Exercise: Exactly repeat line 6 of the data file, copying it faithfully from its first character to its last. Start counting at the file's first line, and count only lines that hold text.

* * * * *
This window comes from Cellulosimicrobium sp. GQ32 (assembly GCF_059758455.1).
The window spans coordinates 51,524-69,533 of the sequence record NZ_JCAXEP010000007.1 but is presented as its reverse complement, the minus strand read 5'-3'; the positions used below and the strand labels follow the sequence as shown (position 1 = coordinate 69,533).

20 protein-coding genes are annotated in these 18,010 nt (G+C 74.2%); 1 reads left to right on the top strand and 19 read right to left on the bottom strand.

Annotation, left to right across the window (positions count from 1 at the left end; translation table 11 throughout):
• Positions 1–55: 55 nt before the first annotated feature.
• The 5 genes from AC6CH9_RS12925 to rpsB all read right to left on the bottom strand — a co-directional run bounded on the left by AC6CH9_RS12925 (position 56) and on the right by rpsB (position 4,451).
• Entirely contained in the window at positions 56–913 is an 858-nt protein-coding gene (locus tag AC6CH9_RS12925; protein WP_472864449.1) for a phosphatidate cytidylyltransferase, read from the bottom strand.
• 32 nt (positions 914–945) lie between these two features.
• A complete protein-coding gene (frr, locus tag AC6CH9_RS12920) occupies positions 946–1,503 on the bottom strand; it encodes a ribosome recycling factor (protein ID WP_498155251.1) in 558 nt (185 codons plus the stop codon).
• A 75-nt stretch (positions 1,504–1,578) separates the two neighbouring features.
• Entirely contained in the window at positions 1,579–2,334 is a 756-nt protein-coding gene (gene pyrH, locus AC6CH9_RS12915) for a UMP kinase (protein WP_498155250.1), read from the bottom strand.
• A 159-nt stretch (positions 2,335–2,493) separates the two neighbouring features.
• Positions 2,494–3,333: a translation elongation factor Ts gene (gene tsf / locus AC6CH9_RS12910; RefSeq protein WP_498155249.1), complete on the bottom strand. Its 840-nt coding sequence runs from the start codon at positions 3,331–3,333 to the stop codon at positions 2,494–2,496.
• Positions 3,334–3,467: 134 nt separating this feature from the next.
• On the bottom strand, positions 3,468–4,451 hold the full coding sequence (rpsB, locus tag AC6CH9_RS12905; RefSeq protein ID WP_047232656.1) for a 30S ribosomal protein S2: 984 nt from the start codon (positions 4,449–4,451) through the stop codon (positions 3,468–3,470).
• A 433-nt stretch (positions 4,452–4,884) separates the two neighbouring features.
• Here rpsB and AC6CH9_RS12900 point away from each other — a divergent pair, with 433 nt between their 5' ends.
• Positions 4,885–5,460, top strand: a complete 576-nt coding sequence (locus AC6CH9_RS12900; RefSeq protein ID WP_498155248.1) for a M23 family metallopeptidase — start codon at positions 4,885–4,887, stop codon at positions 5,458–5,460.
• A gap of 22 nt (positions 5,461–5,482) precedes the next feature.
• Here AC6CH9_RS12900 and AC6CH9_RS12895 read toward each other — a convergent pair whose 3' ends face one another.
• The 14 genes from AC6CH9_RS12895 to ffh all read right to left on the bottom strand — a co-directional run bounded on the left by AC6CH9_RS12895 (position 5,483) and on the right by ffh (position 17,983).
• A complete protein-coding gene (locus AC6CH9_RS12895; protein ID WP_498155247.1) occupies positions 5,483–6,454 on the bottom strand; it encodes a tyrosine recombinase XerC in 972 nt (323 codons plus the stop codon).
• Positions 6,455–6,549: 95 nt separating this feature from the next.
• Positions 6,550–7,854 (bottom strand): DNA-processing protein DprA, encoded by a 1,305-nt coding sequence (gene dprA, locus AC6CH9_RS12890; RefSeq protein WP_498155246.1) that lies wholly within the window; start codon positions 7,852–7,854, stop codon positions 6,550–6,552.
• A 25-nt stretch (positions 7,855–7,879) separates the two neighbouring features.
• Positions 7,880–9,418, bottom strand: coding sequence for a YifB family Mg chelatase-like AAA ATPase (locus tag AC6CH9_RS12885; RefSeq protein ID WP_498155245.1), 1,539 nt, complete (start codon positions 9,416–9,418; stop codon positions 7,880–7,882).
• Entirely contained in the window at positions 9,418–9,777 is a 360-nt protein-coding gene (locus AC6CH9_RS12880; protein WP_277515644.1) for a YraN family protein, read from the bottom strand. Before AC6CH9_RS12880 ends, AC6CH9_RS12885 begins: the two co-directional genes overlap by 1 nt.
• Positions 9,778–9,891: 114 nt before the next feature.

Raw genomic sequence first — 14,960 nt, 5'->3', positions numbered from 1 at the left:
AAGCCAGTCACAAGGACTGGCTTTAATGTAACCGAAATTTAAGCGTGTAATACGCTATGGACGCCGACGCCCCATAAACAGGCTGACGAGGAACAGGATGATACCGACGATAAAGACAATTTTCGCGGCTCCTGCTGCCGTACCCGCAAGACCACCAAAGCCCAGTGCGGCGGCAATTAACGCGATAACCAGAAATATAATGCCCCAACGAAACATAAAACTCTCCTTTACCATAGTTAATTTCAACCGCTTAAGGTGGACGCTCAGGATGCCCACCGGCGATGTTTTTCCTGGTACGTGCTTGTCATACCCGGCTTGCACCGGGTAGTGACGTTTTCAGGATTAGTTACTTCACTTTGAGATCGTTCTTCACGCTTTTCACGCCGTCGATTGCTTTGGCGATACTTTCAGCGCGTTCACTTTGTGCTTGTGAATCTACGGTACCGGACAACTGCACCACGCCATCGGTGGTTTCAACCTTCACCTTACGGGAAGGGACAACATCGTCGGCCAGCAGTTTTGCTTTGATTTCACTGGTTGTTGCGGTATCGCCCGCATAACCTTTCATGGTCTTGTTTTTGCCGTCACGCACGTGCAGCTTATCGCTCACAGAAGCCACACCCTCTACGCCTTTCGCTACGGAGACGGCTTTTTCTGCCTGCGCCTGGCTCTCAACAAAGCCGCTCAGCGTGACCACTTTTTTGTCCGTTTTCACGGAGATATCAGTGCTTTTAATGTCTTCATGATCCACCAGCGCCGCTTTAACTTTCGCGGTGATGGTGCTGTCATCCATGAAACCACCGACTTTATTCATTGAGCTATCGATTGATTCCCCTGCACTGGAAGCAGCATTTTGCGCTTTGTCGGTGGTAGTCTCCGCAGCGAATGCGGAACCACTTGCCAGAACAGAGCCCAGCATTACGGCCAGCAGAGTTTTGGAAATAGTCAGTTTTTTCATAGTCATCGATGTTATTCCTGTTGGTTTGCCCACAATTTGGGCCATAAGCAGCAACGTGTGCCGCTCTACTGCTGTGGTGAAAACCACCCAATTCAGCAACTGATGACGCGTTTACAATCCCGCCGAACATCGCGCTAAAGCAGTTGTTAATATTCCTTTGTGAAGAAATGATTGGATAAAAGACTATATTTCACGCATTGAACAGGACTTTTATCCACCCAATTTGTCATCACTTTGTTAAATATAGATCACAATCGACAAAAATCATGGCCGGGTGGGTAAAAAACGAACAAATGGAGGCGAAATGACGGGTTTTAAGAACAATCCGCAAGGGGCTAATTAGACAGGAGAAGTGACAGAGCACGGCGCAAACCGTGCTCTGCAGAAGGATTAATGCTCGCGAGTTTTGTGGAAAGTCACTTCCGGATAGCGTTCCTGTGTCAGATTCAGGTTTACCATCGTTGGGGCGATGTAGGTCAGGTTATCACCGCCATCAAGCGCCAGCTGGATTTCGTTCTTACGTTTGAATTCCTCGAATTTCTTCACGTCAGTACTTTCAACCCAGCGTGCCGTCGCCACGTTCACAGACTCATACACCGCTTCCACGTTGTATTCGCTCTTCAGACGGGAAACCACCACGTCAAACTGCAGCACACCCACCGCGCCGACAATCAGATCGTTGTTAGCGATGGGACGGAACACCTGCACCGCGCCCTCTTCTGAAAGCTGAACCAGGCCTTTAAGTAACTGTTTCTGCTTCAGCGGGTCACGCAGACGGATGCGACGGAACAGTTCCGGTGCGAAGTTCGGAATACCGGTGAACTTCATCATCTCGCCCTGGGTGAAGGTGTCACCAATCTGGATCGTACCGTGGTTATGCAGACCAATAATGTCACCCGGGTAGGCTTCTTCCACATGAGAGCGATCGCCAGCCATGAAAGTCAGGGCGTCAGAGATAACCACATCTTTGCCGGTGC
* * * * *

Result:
• The 5 genes from AC6CH9_RS12925 to rpsB all read right to left on the bottom strand — a co-directional run bounded on the left by AC6CH9_RS12925 (position 56) and on the right by rpsB (position 4,451).